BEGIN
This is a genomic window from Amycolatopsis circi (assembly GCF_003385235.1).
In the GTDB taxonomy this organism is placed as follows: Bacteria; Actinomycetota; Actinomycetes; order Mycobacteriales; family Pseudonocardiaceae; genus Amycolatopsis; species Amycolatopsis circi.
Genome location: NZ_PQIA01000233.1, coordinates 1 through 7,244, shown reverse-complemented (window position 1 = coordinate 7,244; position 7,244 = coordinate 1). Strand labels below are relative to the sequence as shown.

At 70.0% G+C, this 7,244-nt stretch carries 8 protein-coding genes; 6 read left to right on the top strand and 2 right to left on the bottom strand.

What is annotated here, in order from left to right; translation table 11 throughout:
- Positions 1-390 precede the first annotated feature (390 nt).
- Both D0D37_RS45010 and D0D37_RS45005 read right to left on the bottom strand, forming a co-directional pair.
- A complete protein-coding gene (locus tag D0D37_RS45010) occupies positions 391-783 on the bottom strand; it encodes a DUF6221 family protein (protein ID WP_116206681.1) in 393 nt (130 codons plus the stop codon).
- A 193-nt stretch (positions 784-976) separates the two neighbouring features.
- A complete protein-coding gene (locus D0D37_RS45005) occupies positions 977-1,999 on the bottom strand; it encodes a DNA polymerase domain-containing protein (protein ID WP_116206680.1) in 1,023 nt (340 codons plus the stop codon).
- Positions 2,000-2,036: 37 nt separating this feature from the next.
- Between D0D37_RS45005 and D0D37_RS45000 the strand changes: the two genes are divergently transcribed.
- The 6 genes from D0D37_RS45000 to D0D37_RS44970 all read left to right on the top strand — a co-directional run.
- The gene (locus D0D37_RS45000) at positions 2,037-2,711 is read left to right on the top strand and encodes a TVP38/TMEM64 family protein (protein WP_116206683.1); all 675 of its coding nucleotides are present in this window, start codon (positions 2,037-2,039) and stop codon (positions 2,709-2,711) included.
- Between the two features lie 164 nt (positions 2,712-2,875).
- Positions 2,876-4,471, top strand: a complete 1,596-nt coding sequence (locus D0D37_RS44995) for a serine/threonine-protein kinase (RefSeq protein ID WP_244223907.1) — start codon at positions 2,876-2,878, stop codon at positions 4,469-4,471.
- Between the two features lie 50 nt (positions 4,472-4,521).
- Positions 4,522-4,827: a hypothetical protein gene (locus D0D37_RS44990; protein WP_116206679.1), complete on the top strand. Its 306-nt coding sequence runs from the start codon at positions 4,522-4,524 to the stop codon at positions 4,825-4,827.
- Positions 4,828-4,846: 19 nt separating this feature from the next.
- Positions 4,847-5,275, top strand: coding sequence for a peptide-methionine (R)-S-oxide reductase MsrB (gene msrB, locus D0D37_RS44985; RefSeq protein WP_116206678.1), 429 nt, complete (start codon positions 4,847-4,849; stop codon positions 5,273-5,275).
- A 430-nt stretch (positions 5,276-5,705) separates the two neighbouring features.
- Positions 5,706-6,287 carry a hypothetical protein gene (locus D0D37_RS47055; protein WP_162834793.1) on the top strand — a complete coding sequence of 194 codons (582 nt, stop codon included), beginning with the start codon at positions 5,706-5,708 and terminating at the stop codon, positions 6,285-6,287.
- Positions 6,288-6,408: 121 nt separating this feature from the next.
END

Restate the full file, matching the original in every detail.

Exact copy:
This is a genomic window from Amycolatopsis circi (assembly GCF_003385235.1).
In the GTDB taxonomy this organism is placed as follows: Bacteria; Actinomycetota; Actinomycetes; order Mycobacteriales; family Pseudonocardiaceae; genus Amycolatopsis; species Amycolatopsis circi.
Genome location: NZ_PQIA01000233.1, coordinates 1 through 7,244, shown reverse-complemented (window position 1 = coordinate 7,244; position 7,244 = coordinate 1). Strand labels below are relative to the sequence as shown.

At 70.0% G+C, this 7,244-nt stretch carries 8 protein-coding genes; 6 read left to right on the top strand and 2 right to left on the bottom strand.

What is annotated here, in order from left to right; translation table 11 throughout:
- Positions 1-390 precede the first annotated feature (390 nt).
- Both D0D37_RS45010 and D0D37_RS45005 read right to left on the bottom strand, forming a co-directional pair.
- A complete protein-coding gene (locus tag D0D37_RS45010) occupies positions 391-783 on the bottom strand; it encodes a DUF6221 family protein (protein ID WP_116206681.1) in 393 nt (130 codons plus the stop codon).
- A 193-nt stretch (positions 784-976) separates the two neighbouring features.
- A complete protein-coding gene (locus D0D37_RS45005) occupies positions 977-1,999 on the bottom strand; it encodes a DNA polymerase domain-containing protein (protein ID WP_116206680.1) in 1,023 nt (340 codons plus the stop codon).
- Positions 2,000-2,036: 37 nt separating this feature from the next.
- Between D0D37_RS45005 and D0D37_RS45000 the strand changes: the two genes are divergently transcribed.
- The 6 genes from D0D37_RS45000 to D0D37_RS44970 all read left to right on the top strand — a co-directional run.
- The gene (locus D0D37_RS45000) at positions 2,037-2,711 is read left to right on the top strand and encodes a TVP38/TMEM64 family protein (protein WP_116206683.1); all 675 of its coding nucleotides are present in this window, start codon (positions 2,037-2,039) and stop codon (positions 2,709-2,711) included.
- Between the two features lie 164 nt (positions 2,712-2,875).
- Positions 2,876-4,471, top strand: a complete 1,596-nt coding sequence (locus D0D37_RS44995) for a serine/threonine-protein kinase (RefSeq protein ID WP_244223907.1) — start codon at positions 2,876-2,878, stop codon at positions 4,469-4,471.
- Between the two features lie 50 nt (positions 4,472-4,521).
- Positions 4,522-4,827: a hypothetical protein gene (locus D0D37_RS44990; protein WP_116206679.1), complete on the top strand. Its 306-nt coding sequence runs from the start codon at positions 4,522-4,524 to the stop codon at positions 4,825-4,827.
- Positions 4,828-4,846: 19 nt separating this feature from the next.
- Positions 4,847-5,275, top strand: coding sequence for a peptide-methionine (R)-S-oxide reductase MsrB (gene msrB, locus D0D37_RS44985; RefSeq protein WP_116206678.1), 429 nt, complete (start codon positions 4,847-4,849; stop codon positions 5,273-5,275).
- A 430-nt stretch (positions 5,276-5,705) separates the two neighbouring features.
- Positions 5,706-6,287 carry a hypothetical protein gene (locus D0D37_RS47055; protein WP_162834793.1) on the top strand — a complete coding sequence of 194 codons (582 nt, stop codon included), beginning with the start codon at positions 5,706-5,708 and terminating at the stop codon, positions 6,285-6,287.
- Positions 6,288-6,408: 121 nt separating this feature from the next.